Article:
HEALTH CARE PROFESSIONALISM

Health Care Professionalism explores the depths of what it truly means to be a professional and what constitutes professionalism in health care. It provides a basic knowledge and understanding of Maslow's Hierarchy of Needs, how it relates to ego development, and how ego can negatively influence professionalism. This course also examines qualities of effective leadership, the importance of appropriate appearances, and the criticality of good communication in health care while exploring strategies to assist health care providers in becoming better at communicating.

IMAGING TECHNOLOGY I

Imaging Technology I examines fundamental radiographic technique (kV, mA, time), radiographic imaging principles as related to computed and direct radiography. The course also examines basic computer concepts and a basic introduction to the structure and function of computed and direct radiography imaging equipment. A foundational understanding of radiographic image quality analysis is provided, and the usage of anti-scatter grids, and x-ray beam collimation devices is discussed. 

IMAGING TECHNOLOGY II

This course examines digital radiography systems in terms of latent image formation, and latent image extraction. It introduces terms used in describing quantifying aspects and characteristics of digital image receptors, such as spatial resolution, dynamic range, exposure latitude, and signal to noise ratio (SNR). Principles of image display and image processing are examined, as well as best practices for digital image optimization.This course discusses the components, function, and use of stationary and mobile radioscopic (fluoroscopic) systems.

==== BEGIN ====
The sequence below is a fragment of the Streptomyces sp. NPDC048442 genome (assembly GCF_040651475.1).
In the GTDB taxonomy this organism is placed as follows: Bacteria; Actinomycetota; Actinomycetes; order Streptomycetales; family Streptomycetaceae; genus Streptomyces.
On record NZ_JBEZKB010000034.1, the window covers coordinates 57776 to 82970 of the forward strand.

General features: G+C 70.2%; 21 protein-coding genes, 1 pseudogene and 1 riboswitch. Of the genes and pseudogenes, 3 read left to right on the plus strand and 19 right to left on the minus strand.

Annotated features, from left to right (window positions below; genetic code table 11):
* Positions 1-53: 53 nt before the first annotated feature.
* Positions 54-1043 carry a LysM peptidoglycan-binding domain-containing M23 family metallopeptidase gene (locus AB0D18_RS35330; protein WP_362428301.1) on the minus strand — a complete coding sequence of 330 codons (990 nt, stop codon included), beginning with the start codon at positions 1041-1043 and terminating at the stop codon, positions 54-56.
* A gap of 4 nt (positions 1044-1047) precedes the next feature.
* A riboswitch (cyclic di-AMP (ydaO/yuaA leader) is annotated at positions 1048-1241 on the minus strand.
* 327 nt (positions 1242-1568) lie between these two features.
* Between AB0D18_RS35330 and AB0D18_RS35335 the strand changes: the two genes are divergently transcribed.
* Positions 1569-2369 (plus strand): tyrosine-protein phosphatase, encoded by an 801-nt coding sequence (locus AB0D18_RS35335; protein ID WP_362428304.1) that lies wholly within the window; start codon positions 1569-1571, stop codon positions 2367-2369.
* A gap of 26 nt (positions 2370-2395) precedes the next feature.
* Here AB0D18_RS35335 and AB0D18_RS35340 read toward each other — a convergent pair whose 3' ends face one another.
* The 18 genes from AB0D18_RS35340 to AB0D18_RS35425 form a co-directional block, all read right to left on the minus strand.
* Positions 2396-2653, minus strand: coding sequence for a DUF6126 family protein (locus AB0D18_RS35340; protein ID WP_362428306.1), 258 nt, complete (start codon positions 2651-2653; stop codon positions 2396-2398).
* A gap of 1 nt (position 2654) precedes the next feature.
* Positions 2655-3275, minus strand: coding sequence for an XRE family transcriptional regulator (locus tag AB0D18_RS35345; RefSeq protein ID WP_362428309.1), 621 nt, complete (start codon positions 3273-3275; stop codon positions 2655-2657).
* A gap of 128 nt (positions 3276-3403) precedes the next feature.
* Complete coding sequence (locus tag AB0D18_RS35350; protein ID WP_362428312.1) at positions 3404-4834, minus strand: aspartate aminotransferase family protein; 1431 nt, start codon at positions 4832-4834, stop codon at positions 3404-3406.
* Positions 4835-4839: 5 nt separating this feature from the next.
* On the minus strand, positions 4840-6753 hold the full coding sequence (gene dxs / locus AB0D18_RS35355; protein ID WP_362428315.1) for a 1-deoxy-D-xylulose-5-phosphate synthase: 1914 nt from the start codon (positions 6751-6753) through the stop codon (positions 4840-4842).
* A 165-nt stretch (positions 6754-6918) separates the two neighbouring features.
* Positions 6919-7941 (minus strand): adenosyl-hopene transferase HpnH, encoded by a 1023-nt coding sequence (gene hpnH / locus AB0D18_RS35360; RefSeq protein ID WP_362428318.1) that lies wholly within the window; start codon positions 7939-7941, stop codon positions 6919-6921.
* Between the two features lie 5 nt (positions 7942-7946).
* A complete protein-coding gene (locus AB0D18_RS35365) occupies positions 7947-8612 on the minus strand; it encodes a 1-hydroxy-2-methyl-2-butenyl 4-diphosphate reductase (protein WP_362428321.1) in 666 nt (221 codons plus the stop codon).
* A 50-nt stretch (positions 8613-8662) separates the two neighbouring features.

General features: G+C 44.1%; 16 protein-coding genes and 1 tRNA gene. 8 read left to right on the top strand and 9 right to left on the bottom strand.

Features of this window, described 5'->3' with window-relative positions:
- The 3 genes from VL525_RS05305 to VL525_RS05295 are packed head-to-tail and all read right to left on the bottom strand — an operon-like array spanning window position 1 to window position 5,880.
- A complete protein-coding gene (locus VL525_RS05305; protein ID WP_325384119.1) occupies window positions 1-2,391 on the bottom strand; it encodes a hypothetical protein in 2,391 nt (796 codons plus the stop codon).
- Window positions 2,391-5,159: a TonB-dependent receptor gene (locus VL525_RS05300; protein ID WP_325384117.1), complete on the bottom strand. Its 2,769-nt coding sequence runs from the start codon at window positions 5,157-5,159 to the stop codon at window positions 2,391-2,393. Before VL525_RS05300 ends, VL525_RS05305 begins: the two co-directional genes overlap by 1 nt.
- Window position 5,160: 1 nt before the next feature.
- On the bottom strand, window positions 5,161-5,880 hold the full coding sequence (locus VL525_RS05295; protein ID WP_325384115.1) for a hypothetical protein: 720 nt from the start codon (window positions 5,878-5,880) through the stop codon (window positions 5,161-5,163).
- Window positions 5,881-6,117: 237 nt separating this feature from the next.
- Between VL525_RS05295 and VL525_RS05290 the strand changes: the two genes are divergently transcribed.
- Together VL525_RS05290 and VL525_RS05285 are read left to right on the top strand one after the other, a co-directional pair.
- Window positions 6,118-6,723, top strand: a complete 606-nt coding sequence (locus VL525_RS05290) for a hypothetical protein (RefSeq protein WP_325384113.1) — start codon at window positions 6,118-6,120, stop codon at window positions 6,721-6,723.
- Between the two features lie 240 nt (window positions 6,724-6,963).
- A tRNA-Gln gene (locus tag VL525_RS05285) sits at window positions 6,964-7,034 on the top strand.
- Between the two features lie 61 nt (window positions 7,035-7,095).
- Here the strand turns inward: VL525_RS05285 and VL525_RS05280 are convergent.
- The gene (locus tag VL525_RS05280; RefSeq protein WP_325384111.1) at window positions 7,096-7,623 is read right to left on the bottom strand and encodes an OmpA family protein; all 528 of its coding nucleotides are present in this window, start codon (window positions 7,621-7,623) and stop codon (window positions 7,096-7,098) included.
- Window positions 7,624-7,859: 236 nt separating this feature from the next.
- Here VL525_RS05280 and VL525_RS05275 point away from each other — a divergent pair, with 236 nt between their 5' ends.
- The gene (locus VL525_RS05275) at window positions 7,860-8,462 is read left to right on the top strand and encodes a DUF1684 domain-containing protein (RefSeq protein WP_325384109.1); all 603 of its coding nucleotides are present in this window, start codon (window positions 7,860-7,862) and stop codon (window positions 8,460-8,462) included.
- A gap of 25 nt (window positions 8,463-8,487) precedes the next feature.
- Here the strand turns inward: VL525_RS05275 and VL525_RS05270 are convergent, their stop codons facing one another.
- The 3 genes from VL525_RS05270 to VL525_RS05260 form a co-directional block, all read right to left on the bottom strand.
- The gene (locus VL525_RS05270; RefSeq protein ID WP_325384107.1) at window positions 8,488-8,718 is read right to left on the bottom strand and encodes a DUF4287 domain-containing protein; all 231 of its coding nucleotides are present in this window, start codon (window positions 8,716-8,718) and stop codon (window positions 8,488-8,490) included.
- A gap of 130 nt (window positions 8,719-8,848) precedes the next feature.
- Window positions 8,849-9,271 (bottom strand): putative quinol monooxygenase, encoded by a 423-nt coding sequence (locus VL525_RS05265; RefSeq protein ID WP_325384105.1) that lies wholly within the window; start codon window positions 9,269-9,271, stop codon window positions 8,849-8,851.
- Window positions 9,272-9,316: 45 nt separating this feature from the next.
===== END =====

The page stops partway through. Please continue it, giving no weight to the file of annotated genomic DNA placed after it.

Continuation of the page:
APPARATUS                                                                                                          

This course examines the use of Automatic Exposure Control in diagnostic imaging. This course also considers the basic structure, function and operation of conventional tomography equipment, as well as providing an introduction to the use of CT scanners. This course also examines the parts and function mammographic equipment, the functionality and use of bone mineral densitometry (BMD) equipment and basic interpretation of BMD test results. An introduction to other diagnostic imaging modalities such as Magnetic Resonance Imaging, Nuclear Medicine (PET/CT & SPECT/CT), and Ultrasound is provided.

ADVANCED IMAGING                                                                                                                         

This course examines advanced computed tomography (CT) imaging principles and advanced usage of CT scanners. The physical theory, function and use of Magnetic Resonance Imaging systems is also discussed, as well as the function and use of mobile radiography equipment, C-Arms, interventional suites and other accessory radiographic equipment.